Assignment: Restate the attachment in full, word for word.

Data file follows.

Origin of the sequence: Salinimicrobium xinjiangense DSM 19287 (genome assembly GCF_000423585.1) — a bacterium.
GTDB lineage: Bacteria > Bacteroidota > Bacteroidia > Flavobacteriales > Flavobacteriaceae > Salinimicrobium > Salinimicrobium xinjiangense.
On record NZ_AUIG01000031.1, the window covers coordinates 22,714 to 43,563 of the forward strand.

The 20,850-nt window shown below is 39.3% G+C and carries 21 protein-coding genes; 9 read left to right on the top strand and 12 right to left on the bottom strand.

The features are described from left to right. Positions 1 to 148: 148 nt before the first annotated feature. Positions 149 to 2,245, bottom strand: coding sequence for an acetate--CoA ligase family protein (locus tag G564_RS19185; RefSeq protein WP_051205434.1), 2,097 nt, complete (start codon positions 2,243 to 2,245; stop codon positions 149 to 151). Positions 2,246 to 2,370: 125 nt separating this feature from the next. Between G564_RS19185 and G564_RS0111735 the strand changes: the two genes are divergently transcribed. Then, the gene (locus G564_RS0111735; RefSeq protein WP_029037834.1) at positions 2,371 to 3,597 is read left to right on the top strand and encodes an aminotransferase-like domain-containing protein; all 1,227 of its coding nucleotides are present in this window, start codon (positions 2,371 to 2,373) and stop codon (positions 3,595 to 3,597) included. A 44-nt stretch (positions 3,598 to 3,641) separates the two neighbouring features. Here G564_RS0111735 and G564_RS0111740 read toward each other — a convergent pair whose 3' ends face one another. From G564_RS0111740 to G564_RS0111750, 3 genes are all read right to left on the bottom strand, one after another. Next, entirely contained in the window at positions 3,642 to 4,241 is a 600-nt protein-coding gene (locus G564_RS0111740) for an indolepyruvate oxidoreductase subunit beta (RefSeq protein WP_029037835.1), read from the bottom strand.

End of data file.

Origin of the sequence: Salinimicrobium xinjiangense DSM 19287 (genome assembly GCF_000423585.1) — a bacterium.
GTDB lineage: Bacteria > Bacteroidota > Bacteroidia > Flavobacteriales > Flavobacteriaceae > Salinimicrobium > Salinimicrobium xinjiangense.
On record NZ_AUIG01000031.1, the window covers coordinates 22,714 to 43,563 of the forward strand.

The 20,850-nt window shown below is 39.3% G+C and carries 21 protein-coding genes; 9 read left to right on the top strand and 12 right to left on the bottom strand.

The features are described from left to right. Positions 1 to 148: 148 nt before the first annotated feature. Positions 149 to 2,245, bottom strand: coding sequence for an acetate--CoA ligase family protein (locus tag G564_RS19185; RefSeq protein WP_051205434.1), 2,097 nt, complete (start codon positions 2,243 to 2,245; stop codon positions 149 to 151). Positions 2,246 to 2,370: 125 nt separating this feature from the next. Between G564_RS19185 and G564_RS0111735 the strand changes: the two genes are divergently transcribed. Then, the gene (locus G564_RS0111735; RefSeq protein WP_029037834.1) at positions 2,371 to 3,597 is read left to right on the top strand and encodes an aminotransferase-like domain-containing protein; all 1,227 of its coding nucleotides are present in this window, start codon (positions 2,371 to 2,373) and stop codon (positions 3,595 to 3,597) included. A 44-nt stretch (positions 3,598 to 3,641) separates the two neighbouring features. Here G564_RS0111735 and G564_RS0111740 read toward each other — a convergent pair whose 3' ends face one another. From G564_RS0111740 to G564_RS0111750, 3 genes are all read right to left on the bottom strand, one after another. Next, entirely contained in the window at positions 3,642 to 4,241 is a 600-nt protein-coding gene (locus G564_RS0111740) for an indolepyruvate oxidoreductase subunit beta (RefSeq protein WP_029037835.1), read from the bottom strand.